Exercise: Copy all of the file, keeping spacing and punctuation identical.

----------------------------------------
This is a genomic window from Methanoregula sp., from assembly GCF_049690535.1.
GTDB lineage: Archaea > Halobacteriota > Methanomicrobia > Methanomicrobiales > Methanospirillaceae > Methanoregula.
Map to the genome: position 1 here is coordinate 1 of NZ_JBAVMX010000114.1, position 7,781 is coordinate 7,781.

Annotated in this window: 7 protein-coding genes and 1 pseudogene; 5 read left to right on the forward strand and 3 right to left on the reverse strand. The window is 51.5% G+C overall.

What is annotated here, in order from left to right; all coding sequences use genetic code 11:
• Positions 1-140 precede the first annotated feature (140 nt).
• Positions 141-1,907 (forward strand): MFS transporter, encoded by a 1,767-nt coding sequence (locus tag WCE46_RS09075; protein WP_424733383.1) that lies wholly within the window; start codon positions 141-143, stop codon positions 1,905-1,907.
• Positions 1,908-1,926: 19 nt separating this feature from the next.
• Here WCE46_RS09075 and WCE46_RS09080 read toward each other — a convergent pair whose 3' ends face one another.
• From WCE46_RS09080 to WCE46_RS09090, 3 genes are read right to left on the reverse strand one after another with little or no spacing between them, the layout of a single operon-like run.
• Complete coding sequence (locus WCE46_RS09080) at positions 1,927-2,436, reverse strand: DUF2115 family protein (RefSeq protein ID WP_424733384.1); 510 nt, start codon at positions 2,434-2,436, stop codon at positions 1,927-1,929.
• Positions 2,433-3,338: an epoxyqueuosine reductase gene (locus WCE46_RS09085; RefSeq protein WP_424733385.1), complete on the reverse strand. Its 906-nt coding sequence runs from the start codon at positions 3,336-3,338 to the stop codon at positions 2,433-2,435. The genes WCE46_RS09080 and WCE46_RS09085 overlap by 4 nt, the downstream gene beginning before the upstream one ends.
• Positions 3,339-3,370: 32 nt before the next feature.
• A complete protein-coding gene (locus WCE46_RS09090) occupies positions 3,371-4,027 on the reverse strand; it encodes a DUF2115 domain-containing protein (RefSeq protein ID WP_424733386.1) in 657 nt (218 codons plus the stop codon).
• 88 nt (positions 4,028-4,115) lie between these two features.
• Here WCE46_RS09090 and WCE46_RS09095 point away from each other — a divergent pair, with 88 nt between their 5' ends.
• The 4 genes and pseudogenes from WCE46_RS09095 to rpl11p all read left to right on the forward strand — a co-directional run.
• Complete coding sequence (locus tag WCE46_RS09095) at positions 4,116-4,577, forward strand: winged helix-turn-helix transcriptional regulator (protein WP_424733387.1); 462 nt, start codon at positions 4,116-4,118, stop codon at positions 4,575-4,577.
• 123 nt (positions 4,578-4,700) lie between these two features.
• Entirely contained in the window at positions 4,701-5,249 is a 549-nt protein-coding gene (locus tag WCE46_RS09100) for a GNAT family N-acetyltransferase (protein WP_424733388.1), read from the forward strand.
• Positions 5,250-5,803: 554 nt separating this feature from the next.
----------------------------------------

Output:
This is a genomic window from Methanoregula sp., from assembly GCF_049690535.1.
GTDB lineage: Archaea > Halobacteriota > Methanomicrobia > Methanomicrobiales > Methanospirillaceae > Methanoregula.
Map to the genome: position 1 here is coordinate 1 of NZ_JBAVMX010000114.1, position 7,781 is coordinate 7,781.

Annotated in this window: 7 protein-coding genes and 1 pseudogene; 5 read left to right on the forward strand and 3 right to left on the reverse strand. The window is 51.5% G+C overall.

What is annotated here, in order from left to right; all coding sequences use genetic code 11:
• Positions 1-140 precede the first annotated feature (140 nt).
• Positions 141-1,907 (forward strand): MFS transporter, encoded by a 1,767-nt coding sequence (locus tag WCE46_RS09075; protein WP_424733383.1) that lies wholly within the window; start codon positions 141-143, stop codon positions 1,905-1,907.
• Positions 1,908-1,926: 19 nt separating this feature from the next.
• Here WCE46_RS09075 and WCE46_RS09080 read toward each other — a convergent pair whose 3' ends face one another.
• From WCE46_RS09080 to WCE46_RS09090, 3 genes are read right to left on the reverse strand one after another with little or no spacing between them, the layout of a single operon-like run.
• Complete coding sequence (locus WCE46_RS09080) at positions 1,927-2,436, reverse strand: DUF2115 family protein (RefSeq protein ID WP_424733384.1); 510 nt, start codon at positions 2,434-2,436, stop codon at positions 1,927-1,929.
• Positions 2,433-3,338: an epoxyqueuosine reductase gene (locus WCE46_RS09085; RefSeq protein WP_424733385.1), complete on the reverse strand. Its 906-nt coding sequence runs from the start codon at positions 3,336-3,338 to the stop codon at positions 2,433-2,435. The genes WCE46_RS09080 and WCE46_RS09085 overlap by 4 nt, the downstream gene beginning before the upstream one ends.
• Positions 3,339-3,370: 32 nt before the next feature.
• A complete protein-coding gene (locus WCE46_RS09090) occupies positions 3,371-4,027 on the reverse strand; it encodes a DUF2115 domain-containing protein (RefSeq protein ID WP_424733386.1) in 657 nt (218 codons plus the stop codon).
• 88 nt (positions 4,028-4,115) lie between these two features.
• Here WCE46_RS09090 and WCE46_RS09095 point away from each other — a divergent pair, with 88 nt between their 5' ends.
• The 4 genes and pseudogenes from WCE46_RS09095 to rpl11p all read left to right on the forward strand — a co-directional run.
• Complete coding sequence (locus tag WCE46_RS09095) at positions 4,116-4,577, forward strand: winged helix-turn-helix transcriptional regulator (protein WP_424733387.1); 462 nt, start codon at positions 4,116-4,118, stop codon at positions 4,575-4,577.
• 123 nt (positions 4,578-4,700) lie between these two features.
• Entirely contained in the window at positions 4,701-5,249 is a 549-nt protein-coding gene (locus tag WCE46_RS09100) for a GNAT family N-acetyltransferase (protein WP_424733388.1), read from the forward strand.
• Positions 5,250-5,803: 554 nt separating this feature from the next.